Red Sox: Time to worry about Koji Uehara?


Boston Red Sox reliever Koji Uehara is off to a brutal start this spring, but are these results something the team needs to worry about?

Spring Training stats don’t matter, at least for a veteran with a secured roster spot that is merely looking to get in some work to build themselves up for the regular season when the games actually count.

That’s what Koji Uehara needs to keep telling himself after getting torched for the second time in as many appearances this spring. The right-handed reliever has surrendered 5 earned runs in only 1.2 innings so far, producing a team-worst 26.96 ERA. This from a pitcher that gave up a total of only 10 earned runs all of last season.

Uehara was roughed up for 4 runs in a loss to the Minnesota Twins on Wednesday, which is twice as many runs as he allowed in any outing during the regular season in 2015. Eddie Rosario connected for a two-run homer and Byung Ho Park added a two-run double before Uehara was mercifully lifted with two outs in the fifth inning.

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Do the Red Sox need to be concerned? Getting knocked around in spring exhibition games has never been an issue for Uehara in the past, as he’s only given up 1 earned run over the last three years in Grapefruit League action. Yet when you factor in that he’s coming off of a season that ended in early August due to a fractured wrist and he is now only a few weeks shy of his 41st birthday, perhaps we should be worried.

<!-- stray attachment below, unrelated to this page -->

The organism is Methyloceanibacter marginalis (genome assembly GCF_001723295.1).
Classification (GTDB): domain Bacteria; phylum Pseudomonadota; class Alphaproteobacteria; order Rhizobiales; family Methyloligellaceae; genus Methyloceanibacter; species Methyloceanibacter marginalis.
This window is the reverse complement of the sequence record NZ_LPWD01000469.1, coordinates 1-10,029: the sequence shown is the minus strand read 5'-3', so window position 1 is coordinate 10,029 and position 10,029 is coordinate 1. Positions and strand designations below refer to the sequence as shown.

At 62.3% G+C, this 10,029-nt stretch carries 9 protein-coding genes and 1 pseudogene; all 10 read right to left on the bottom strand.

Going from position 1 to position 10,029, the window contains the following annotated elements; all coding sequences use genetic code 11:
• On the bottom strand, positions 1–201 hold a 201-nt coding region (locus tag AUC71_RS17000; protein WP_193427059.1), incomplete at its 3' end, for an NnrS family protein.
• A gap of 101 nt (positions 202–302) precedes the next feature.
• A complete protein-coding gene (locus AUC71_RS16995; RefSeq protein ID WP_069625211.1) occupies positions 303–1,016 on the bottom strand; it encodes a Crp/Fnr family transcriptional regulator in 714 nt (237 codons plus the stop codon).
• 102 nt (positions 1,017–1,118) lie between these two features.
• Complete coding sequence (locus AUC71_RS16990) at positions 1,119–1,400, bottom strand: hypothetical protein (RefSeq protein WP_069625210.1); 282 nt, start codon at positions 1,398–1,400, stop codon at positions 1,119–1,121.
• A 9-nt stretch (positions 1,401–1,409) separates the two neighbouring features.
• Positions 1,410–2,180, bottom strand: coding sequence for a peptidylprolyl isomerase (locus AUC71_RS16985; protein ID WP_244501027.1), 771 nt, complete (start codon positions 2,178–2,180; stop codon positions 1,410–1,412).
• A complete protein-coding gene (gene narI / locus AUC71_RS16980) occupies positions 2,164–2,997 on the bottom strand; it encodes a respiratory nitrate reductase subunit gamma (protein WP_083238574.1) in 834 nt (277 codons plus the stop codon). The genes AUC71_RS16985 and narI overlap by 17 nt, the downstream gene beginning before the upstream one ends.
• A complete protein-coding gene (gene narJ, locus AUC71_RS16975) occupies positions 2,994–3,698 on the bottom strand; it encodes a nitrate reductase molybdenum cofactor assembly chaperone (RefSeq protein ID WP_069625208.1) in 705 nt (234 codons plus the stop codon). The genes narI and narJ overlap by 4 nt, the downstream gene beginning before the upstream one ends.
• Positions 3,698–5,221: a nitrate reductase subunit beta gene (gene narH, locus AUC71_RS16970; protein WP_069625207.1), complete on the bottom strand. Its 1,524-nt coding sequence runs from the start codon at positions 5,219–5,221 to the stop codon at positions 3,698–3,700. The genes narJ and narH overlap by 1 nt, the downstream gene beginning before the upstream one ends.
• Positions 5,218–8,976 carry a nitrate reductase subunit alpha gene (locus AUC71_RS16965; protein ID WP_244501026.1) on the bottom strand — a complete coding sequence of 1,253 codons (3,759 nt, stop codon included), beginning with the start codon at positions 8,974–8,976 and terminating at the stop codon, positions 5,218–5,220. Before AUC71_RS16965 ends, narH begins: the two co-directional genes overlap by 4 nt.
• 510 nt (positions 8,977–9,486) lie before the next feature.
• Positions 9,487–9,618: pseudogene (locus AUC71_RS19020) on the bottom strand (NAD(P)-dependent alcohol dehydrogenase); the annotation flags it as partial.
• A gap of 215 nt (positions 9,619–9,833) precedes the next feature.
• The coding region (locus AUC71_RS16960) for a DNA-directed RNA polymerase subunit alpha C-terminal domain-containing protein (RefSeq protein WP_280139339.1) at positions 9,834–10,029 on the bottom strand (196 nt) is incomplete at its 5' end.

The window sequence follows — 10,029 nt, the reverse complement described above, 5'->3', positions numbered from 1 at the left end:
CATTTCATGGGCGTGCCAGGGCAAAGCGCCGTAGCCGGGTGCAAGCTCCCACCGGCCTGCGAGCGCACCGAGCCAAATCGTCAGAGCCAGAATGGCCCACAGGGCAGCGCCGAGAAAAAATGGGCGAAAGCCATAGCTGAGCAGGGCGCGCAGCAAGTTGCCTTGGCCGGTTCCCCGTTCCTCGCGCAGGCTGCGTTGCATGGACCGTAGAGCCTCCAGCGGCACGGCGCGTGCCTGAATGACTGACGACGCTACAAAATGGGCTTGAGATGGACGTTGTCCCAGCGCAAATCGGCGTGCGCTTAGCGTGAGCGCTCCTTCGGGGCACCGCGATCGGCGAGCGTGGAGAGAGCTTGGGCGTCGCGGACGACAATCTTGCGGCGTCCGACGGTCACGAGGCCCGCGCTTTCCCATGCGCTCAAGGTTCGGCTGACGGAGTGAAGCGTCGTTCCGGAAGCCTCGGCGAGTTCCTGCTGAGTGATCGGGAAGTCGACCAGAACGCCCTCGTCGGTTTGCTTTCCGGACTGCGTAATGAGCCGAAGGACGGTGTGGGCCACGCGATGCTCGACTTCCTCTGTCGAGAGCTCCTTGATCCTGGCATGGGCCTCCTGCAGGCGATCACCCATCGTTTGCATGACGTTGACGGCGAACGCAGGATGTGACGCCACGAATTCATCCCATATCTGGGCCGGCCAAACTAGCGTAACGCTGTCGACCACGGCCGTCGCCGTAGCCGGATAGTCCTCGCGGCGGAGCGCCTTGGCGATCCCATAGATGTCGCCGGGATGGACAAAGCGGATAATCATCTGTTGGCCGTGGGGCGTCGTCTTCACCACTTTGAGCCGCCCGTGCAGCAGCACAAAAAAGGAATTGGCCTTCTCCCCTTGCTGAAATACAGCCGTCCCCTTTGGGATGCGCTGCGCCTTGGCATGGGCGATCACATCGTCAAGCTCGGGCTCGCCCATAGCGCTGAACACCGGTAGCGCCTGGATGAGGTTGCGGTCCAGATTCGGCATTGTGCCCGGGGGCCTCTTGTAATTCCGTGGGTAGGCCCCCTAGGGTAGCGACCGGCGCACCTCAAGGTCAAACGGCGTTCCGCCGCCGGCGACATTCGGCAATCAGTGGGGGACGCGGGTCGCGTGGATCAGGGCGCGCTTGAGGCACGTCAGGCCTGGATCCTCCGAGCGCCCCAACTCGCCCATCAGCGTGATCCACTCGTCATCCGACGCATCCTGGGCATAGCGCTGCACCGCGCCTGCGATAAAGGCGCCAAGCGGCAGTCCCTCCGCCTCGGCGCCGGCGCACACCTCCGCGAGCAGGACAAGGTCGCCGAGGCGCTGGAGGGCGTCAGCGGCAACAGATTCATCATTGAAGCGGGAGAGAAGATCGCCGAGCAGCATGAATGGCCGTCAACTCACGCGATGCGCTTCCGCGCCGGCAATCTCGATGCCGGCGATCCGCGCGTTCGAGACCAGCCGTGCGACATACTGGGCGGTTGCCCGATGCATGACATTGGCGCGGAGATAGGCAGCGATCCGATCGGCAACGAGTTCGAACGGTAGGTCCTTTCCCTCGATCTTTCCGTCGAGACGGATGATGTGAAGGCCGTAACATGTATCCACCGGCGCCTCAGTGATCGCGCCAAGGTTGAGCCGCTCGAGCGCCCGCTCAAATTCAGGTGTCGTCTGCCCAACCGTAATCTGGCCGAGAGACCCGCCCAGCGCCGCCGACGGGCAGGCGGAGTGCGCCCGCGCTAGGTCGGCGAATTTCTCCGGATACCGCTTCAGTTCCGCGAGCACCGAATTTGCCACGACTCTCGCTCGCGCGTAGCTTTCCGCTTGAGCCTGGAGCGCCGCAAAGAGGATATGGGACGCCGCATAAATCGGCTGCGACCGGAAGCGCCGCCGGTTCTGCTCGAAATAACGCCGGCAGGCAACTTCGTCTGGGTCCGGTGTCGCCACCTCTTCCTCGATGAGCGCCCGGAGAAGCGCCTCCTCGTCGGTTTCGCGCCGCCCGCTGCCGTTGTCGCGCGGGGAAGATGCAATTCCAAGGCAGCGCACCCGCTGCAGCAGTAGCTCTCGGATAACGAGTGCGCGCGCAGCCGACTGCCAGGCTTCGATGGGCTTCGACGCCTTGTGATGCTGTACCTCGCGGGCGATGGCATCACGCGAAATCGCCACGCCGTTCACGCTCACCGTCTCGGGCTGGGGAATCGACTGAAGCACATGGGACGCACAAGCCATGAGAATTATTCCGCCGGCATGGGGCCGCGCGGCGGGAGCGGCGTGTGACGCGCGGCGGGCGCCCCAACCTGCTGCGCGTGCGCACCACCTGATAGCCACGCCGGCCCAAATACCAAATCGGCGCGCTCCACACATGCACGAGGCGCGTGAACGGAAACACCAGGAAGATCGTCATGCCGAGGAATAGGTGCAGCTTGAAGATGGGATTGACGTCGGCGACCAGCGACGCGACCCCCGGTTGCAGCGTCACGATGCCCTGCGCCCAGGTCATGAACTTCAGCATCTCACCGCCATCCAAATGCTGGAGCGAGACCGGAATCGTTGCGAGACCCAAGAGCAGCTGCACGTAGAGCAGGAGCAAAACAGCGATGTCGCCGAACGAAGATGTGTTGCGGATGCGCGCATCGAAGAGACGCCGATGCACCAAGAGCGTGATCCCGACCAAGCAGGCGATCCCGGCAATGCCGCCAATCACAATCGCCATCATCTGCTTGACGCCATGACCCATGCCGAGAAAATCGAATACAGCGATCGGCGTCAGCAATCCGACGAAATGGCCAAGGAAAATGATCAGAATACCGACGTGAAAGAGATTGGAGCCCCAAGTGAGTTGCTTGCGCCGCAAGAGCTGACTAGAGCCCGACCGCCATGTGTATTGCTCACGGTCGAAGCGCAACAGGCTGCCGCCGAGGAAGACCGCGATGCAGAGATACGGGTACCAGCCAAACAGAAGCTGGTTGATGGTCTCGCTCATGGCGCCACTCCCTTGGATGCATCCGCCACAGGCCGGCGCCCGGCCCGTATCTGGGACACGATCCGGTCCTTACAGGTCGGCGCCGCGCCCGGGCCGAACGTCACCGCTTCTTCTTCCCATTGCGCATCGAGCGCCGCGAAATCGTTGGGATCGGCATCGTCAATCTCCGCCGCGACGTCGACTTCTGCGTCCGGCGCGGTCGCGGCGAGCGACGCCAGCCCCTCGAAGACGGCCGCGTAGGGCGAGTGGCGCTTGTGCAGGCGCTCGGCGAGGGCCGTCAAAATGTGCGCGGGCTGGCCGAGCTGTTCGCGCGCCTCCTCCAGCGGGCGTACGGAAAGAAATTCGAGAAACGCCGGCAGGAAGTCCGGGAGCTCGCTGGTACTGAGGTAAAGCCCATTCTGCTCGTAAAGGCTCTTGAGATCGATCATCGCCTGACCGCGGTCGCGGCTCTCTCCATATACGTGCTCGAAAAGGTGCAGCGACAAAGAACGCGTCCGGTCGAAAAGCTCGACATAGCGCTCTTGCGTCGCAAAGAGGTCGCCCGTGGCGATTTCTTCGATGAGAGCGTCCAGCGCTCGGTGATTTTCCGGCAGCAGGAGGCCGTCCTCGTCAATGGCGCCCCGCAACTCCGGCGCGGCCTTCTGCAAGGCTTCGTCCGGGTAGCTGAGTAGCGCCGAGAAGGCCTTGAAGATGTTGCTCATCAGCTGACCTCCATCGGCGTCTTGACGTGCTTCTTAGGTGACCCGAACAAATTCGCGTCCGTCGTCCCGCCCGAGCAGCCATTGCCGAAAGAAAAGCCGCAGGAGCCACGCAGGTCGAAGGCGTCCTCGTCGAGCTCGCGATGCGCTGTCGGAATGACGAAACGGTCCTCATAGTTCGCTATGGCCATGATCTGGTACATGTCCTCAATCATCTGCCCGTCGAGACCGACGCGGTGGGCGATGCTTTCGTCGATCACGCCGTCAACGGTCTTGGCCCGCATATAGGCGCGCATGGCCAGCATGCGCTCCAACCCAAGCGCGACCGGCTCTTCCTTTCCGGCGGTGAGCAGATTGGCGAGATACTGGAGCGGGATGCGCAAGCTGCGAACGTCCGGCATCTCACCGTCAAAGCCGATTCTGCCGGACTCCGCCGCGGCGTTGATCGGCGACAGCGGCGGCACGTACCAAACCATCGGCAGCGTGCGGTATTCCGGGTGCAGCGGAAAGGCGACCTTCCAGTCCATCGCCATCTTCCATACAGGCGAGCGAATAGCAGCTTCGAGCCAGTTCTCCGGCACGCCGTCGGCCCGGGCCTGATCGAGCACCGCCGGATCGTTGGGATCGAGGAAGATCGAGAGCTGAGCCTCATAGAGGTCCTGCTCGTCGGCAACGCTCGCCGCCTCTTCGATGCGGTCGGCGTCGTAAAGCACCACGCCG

While his role will be changing this season after the Red Sox acquired Craig Kimbrel to serve as their closer, pushing Uehara into an 8th inning setup role, his new position in the bullpen hierarchy shouldn’t be effecting his performance. For one thing, Uehara was initially acquired by the Red Sox in 2013 to be a setup man before ascending to the closer role when the bullpen was ravaged by injuries, so it’s a role he’s familiar with. More importantly, the top relievers aren’t left for the later innings in spring training because managers want to get them in while the opposing team is still using their starters. Entering a game in Fort Myers in the middle innings should be nothing new to him.

The good news is that Uehara provided an explanation that should help ease any concerns over his performance.

"“The cutter was a pitch I wanted to work on tonight, so I thew it a lot,” Uehara told the Associated Press following Wednesday’s loss. “I knew up front that I wasn’t going to throw any splits today, so I knew it might be like this.”"

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Uehara’s split-finger fastball is one of the most devastating pitches in the game, capable of making opposing hitters look foolish by getting them to chase as the ball dives out of the strike zone. He doesn’t need to work as much on his splitter, so he’s using spring training as a platform to sharpen his other pitches.

The problem with that approach is that if hitters notice that he’s not using it then they can sit on his fastballs over the plate without the fear of having the bottom fall out. So not only is he actively avoiding his best pitch, but his limited arsenal makes it that much easier for hitters to predict what’s coming. No wonder the results have been brutal.

Age, injury history and his tenancy to wear down late in the season in recent years are all reasons to monitor Uehara closely, but a couple of poor outings in spring training is hardly a reason to sound the alarms.

Next: Spring Training past to present

If his struggles continue into April, then you can feel free to start worrying.